Continuing the series of posts on changes in schools during this century, this post is a summary of forecasted changes in education in the next decade. It’s a thought-provoking list compiled from reports published by Institute for the Future, KnowledgeWorks Foundation, and New Media Consortium.
- Development of Adaptive Learning Tools and Resources – for ALL learners, not just special needs learners. Adaptive learning implies individualized, personalized learning. When considering instructional technology, focus will be on how it can support connected, continuous, relevant, and adaptive learning.
- Increase in Service Learnin projects focused on health, environment, education – with a deeper and more engaged role for students in leading these projects, aimed at instilling in them a sense of stewardship for self and environment.
- Innovation is valued in the world of business and will be embraced in schools. Schools will become important hubs of design knowledge, rapid prototyping, and problem-solving skills.
- With the amount of data continuing to increase, data visualization will become the norm to make sense of this information. This will require new skills in recognizing and understanding meaningful patterns. Students, teachers, and parents will need to become sophisticated at pattern recognition in order to create effective and differentiated learning experiences.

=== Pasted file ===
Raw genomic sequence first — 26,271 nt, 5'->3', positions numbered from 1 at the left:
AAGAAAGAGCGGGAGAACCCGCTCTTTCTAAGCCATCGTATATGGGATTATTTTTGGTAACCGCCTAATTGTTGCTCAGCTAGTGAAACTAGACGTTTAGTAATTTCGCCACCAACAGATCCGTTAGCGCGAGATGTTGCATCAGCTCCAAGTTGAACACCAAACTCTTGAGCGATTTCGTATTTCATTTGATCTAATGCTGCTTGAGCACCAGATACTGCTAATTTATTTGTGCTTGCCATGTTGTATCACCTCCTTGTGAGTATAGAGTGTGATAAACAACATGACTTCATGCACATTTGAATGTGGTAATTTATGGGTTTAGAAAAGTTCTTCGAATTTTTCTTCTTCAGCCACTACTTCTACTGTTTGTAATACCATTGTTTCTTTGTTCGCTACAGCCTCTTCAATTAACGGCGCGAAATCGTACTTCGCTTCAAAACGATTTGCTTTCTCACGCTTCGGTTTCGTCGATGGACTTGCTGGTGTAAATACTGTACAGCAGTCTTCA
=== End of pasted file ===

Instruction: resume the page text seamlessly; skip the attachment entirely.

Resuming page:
- Social media and collaborative tools will leave “data trails” of online interactions. Visible data picture of our lives as citizens, workers, and learners will be available anytime and online. School administrators and teachers will need to learn how to communicate and interact in this new world.
- Technology will become a means for empowerment, a method for communication and socializing, and a ubiquitous, transparent part of our lives. Educational discourse will take place in online public forums and spaces as “educitizens” share the status of schools and educational decision-making, resources, and activities in their communities.
- Digital natives and empowered educators and students will challenge traditional ways of organizing learning. There will be changes in the architecture of schools. We will witness growth in alternate forms of learning.
- With the need to be prepared for disasters and uncertainties, schools will work on building resilience into school systems and for creating lightweight, modular infrastructures to support the health and wellbeing of students, staff, and families.
- There will be increased interdependence between the school and the local community and businesses. Partnerships and networks will be essential and critical for building resilient school communities. Educator-business partnerships will grow to develop learning content.
There are many important and challenging questions to answer. . . What will the “school of the future” look like? How will learning be organized in this school? How will stakeholder roles evolve? . . . Would be exciting to paint a picture of this school! And then build it!